Copyright for the Information Society

Copyright for the Information Society

In the third initiative of the Internet & Society Co:llaboratory, we will study the required characteristics of regulatory framework for intellectual property, i.e. copyright for the information society of the 21st century. Such a framework should encourage both creativity and innovation, and allow for new business models. It should thus, generally speaking, fulfill the requirements of a "Magna Carta for the information society".


Copyright is no longer exclusively of interest for the field of law and legal policy – civil society and large parts of the economy have become aware of its significance. Copyright probably is the most important legal instrument for the information or knowledge society. Criticism of the current system is pervasive and stems from many diverse sources. However, criticism alone changes nothing and does not bring about change. The current discussion in Germany is mostly lacking the constructive element: a basic debate on the development of copyright, i.e. regulatory alternatives to the current system, without hesitating to re-examine the very principle of copyright itself.

Goal of the Initiative

In contrast to many other projects, the initiative’s approach is not limited to solutions that are consistent with the rules of current national, European and international copyright law. On the contrary, it is crucial to especially consider perspectives that are consciously independent of the existing regulations to formulate a new regulatory framework.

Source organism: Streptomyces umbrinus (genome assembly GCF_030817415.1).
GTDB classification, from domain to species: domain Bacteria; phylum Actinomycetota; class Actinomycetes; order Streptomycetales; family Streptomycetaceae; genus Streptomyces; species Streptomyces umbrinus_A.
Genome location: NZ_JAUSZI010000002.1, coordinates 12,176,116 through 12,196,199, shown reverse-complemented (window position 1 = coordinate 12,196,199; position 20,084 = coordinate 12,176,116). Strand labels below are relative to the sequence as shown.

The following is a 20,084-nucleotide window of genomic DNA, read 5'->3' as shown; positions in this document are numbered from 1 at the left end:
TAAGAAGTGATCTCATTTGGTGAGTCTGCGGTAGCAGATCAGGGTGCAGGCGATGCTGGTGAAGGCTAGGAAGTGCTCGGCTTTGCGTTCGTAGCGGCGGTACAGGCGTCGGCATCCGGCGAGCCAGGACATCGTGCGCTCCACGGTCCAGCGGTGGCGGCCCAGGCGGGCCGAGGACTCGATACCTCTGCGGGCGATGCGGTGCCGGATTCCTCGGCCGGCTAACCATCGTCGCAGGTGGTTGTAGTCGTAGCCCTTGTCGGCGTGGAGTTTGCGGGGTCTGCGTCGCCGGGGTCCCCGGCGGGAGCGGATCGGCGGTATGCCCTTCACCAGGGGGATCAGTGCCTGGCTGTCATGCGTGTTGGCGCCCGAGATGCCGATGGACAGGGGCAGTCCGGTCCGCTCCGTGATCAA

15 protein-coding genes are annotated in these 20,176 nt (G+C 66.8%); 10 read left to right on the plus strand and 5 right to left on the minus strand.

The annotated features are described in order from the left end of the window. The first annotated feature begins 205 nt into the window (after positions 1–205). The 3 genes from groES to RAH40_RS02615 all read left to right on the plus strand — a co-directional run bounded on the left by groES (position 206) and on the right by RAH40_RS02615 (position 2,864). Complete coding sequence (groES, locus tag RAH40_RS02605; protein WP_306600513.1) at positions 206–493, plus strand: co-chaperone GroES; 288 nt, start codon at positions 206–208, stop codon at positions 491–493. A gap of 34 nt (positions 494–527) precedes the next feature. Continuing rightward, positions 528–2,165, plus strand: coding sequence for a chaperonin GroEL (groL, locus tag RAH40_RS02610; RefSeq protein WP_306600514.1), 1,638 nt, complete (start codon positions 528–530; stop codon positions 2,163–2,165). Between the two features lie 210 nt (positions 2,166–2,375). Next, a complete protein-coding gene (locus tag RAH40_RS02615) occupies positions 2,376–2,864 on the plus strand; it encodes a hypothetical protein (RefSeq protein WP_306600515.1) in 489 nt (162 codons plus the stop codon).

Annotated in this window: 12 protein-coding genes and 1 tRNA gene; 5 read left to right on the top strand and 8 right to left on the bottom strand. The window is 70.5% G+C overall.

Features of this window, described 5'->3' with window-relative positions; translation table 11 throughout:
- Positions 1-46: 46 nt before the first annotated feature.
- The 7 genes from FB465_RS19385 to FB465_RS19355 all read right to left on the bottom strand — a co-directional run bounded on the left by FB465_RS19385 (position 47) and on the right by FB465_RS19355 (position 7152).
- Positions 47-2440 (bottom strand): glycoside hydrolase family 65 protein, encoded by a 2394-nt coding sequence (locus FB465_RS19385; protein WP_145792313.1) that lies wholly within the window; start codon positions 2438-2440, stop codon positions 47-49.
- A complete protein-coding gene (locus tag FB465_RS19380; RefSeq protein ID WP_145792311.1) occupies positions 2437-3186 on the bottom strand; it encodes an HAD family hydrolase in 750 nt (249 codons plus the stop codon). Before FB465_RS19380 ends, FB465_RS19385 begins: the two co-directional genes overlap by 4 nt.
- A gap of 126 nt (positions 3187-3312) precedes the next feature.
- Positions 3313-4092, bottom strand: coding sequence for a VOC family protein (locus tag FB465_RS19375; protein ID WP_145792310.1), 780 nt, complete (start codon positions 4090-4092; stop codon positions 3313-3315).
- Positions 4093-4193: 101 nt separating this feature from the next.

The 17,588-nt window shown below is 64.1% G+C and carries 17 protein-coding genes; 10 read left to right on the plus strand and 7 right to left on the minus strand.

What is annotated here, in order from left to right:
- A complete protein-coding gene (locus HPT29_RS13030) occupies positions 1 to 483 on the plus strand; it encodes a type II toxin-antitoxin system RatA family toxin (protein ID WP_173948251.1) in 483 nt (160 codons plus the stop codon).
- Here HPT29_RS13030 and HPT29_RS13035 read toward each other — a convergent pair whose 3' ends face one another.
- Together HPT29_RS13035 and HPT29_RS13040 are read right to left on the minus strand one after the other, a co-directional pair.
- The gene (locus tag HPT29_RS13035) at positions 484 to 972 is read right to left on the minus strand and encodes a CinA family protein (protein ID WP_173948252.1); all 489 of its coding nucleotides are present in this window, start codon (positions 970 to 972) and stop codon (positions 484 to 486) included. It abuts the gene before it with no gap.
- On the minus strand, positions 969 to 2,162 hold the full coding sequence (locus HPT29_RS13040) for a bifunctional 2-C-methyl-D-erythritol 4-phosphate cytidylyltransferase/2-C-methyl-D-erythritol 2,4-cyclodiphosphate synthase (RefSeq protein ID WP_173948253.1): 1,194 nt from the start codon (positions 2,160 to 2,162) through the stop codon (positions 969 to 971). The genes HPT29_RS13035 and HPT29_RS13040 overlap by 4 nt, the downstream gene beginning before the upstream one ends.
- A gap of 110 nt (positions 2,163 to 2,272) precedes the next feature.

In this context, some fundamental principles (the critical points) of copyright law should be examined from a conceptual point of view:
  • the rationale of copyright (the idea and purpose of copyright),
  • the relationship of copyright and limitations & exceptions,
  • the extent of copyright applicability,
  • personal rights and their relationship to exploitation rights,
  • the timeframes of protection.
These aspects essentially define both the conceptual organization as well as specific regulations of copyright.
As part of this initiative, the points listed above will be analyzed regarding the current and, if possible, the future requirements of copyright law. Working groups and workshop participants, staffed according to the principle of multiple stakeholders, will ascertain if and to what extent the named critical points need to be changed and which issues related to the further development of copyright must be clarified. The findings will be collected in a report name “A Blueprint for Copyright for the Information Society” (working title).
Based on these new models, the experts will examine how the actual implementation of the individual aspects could be undertaken. The required national and international processes are to be described in roadmap, identifying the various phases and institutional lines as well as setting milestones against which progress can be measured.

Schedule of Events (October 2010 to the end of March 2011)

Mostly, the group of experts will collaborate online. Additionally, the following events are scheduled in Berlin:
  • During a workshop on November 15, the Co:llaboratory experts gathered to pass an operational program (10:30 am to 6 pm at the New Thinking Store, Berlin).
  • On December 14, we invited selected renowned progressive thinkers to contribute to the discussion and to provide initial feedback on our approach and plans during a deliberation event in Berlin for approximately 50 guests.
  • On January 19, during a second workshop for the body of experts, we discussed the preliminary results based on our intermediate report. Additionally, we discussed the further process.
  • On Wednesday, March 16, 2011, we will present the developed goals and objectives to politicians and policymakers in order to discuss a specific roadmap for medium- and long-term implementation.